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SV: SV: st: Survey - raking - calibration - post stratification - calculating weights


From   "Kristian Wraae" <Kristian_Wraae@vip.cybercity.dk>
To   <statalist@hsphsun2.harvard.edu>
Subject   SV: SV: st: Survey - raking - calibration - post stratification - calculating weights
Date   Sun, 7 Dec 2008 10:52:58 +0100

Thanks Stas & Steven

What I would like to do is to calibrate on some of the measures from the
first questionaire.

I have data on 3750 men from that first questionnaire and I would like to
transform my 600 man population into my 5000 man population so that the
distribution of chronic diseases and medication is the same as we would
expect it to be in the 5000 man population.

I know how the 5000 men differs from the 3750 men regarding age and
geaography. There was a slight effect of age, but geography was not
important for non-responders. So adjusting for age is really the only thing
needed at this step.

Then I know how the 600 differs from the 3750 men. The 600 are better
educated, smoke less and do more exercise and then they are slightly less
prone to have chronic diseases and then they are slightly younger.

So I'd like to weight each of the 600 men so that I can compensate for
education, smoking, physical activity, chronic diseases (and medication but
they are closely related so I think I'll just adjust for medication as it is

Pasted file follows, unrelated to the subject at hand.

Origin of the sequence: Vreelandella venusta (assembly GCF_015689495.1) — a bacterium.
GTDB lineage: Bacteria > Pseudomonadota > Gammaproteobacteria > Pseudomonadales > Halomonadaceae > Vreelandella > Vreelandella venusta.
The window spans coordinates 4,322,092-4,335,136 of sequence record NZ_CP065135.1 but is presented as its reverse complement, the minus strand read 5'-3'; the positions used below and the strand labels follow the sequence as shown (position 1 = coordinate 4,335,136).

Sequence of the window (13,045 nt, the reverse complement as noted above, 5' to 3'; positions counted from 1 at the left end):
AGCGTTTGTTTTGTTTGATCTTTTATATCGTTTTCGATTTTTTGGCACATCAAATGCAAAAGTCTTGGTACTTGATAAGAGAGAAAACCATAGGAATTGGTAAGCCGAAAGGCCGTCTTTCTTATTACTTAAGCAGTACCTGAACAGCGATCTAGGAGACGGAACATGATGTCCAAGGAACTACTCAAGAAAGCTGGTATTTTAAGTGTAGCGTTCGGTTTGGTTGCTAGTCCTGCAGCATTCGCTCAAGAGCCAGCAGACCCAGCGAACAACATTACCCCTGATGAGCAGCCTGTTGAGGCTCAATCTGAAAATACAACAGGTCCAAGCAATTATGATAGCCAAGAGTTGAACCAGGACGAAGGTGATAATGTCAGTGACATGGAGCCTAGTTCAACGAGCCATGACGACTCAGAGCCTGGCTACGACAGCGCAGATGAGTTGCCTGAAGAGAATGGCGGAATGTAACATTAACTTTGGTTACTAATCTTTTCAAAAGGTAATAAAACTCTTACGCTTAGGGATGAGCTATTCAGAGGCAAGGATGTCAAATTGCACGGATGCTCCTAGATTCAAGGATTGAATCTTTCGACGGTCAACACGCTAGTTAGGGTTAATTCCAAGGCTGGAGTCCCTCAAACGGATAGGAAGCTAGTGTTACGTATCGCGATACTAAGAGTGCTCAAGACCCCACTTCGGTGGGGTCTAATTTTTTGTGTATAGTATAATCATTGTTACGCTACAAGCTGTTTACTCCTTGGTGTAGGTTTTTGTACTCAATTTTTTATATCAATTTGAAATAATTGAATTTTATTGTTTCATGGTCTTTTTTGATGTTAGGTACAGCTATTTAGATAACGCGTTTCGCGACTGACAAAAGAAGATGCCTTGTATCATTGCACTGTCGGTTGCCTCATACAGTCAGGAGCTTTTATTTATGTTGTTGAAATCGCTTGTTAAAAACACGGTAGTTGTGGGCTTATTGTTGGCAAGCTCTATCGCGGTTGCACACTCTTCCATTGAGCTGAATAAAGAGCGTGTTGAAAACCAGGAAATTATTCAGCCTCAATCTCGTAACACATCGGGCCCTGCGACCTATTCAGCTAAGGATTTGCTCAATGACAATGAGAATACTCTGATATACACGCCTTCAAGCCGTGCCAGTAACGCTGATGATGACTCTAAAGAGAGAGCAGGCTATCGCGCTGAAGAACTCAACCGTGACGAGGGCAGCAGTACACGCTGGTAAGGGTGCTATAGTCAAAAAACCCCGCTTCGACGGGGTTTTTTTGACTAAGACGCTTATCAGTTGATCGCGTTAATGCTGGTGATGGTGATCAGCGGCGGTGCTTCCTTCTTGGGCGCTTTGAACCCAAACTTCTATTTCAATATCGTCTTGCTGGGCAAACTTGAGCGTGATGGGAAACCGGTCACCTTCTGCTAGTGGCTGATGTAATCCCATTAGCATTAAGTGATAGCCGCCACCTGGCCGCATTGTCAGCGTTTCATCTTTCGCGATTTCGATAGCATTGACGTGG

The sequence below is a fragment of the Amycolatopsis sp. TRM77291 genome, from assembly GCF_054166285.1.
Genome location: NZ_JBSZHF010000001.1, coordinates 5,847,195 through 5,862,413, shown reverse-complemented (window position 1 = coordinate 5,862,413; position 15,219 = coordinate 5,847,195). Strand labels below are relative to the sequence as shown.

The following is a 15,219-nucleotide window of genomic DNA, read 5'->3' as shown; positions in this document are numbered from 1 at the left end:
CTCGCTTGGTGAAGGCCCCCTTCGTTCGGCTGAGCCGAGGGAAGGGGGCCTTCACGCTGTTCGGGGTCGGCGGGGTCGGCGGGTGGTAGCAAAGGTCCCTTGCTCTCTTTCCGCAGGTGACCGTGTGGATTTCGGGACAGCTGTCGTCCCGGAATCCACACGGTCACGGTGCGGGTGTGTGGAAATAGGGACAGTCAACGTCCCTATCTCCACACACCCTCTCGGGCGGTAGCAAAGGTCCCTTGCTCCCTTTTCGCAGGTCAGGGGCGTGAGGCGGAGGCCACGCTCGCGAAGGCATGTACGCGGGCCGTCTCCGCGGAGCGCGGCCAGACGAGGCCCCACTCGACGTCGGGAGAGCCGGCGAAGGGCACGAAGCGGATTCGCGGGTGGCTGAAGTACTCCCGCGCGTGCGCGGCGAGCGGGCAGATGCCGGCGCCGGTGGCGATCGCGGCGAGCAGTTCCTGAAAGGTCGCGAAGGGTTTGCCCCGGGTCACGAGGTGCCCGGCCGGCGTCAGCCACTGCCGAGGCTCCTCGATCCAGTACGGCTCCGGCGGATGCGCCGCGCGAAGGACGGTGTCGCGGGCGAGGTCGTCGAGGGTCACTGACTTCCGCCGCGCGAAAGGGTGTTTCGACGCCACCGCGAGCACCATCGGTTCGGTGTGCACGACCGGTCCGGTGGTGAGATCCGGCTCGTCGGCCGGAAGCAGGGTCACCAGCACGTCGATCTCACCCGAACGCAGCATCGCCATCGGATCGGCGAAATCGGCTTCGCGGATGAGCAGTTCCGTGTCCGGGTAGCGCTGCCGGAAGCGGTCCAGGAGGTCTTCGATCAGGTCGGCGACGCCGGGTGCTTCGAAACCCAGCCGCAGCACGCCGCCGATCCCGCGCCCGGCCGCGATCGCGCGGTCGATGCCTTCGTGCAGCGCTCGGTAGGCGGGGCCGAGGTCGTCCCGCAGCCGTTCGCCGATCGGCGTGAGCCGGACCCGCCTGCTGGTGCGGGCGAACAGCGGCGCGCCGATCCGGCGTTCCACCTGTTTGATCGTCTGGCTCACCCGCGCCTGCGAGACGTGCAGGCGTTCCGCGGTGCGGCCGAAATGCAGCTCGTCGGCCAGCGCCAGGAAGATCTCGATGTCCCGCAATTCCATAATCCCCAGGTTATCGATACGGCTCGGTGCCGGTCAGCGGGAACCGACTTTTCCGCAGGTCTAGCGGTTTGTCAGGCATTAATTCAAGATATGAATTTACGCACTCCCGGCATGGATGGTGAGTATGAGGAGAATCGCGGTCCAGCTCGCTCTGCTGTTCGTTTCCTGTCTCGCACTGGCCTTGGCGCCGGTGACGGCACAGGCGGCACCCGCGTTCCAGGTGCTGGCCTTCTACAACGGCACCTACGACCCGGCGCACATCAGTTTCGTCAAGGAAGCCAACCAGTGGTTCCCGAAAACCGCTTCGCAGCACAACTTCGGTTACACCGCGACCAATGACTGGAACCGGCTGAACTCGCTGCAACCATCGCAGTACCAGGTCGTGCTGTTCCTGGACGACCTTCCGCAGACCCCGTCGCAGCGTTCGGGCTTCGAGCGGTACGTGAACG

the most precise measure) and age.

So if I want to adjust for those, how do I go by that?

I can see that the code below will adjust on age and geography since those
data are present through the two steps, but the more detailed information on
smoing, health and lifestyle is only present in step two.

I don't know the tot_medgb (medicin) or tot_smokegp (smoking) amongst the
5000 but only amongst the 3750.

That is how do I incoorporate the two steps into the raking? Or should I use
the post stratification command instead since I know these data on the
individual level? 

As I see it running two rakings after each other: one for step 1 and one for
step 2 would risk changing the what has been done in the first raking.

I might be stupid but I don't really see how I can do this using the code
below.

Also,how many variables is it adviseable to rake on?

Thank you for your help
Kristian



-----Oprindelig meddelelse-----
Fra: owner-statalist@hsphsun2.harvard.edu
[mailto:owner-statalist@hsphsun2.harvard.edu] På vegne af Steven Samuels
Sendt: Sunday, December 07, 2008 6:43 AM
Til: statalist@hsphsun2.harvard.edu
Emne: Re: SV: st: Survey - raking - calibration - post stratification -
calculating weights


--

Stas, I am envious of statisticians who draw samples from those  
lists.  This is a double sample and I agree with your advice: give  
everyone the weight for their age stratum:
                           weight1 = N_i/n_i
where "N" denotes population and "n" denotes sample size.  Kristian   
apparently thinks of the 5,000 person sample as his "population"; the  
figure that he linked to does not show the initial sampling step at  
all. He may not have access to  the one-year census counts. If he  
does not, I suggest that he use the N's from the 5,000.  I  suggest  
below that he also form  geographic categories and rake those, with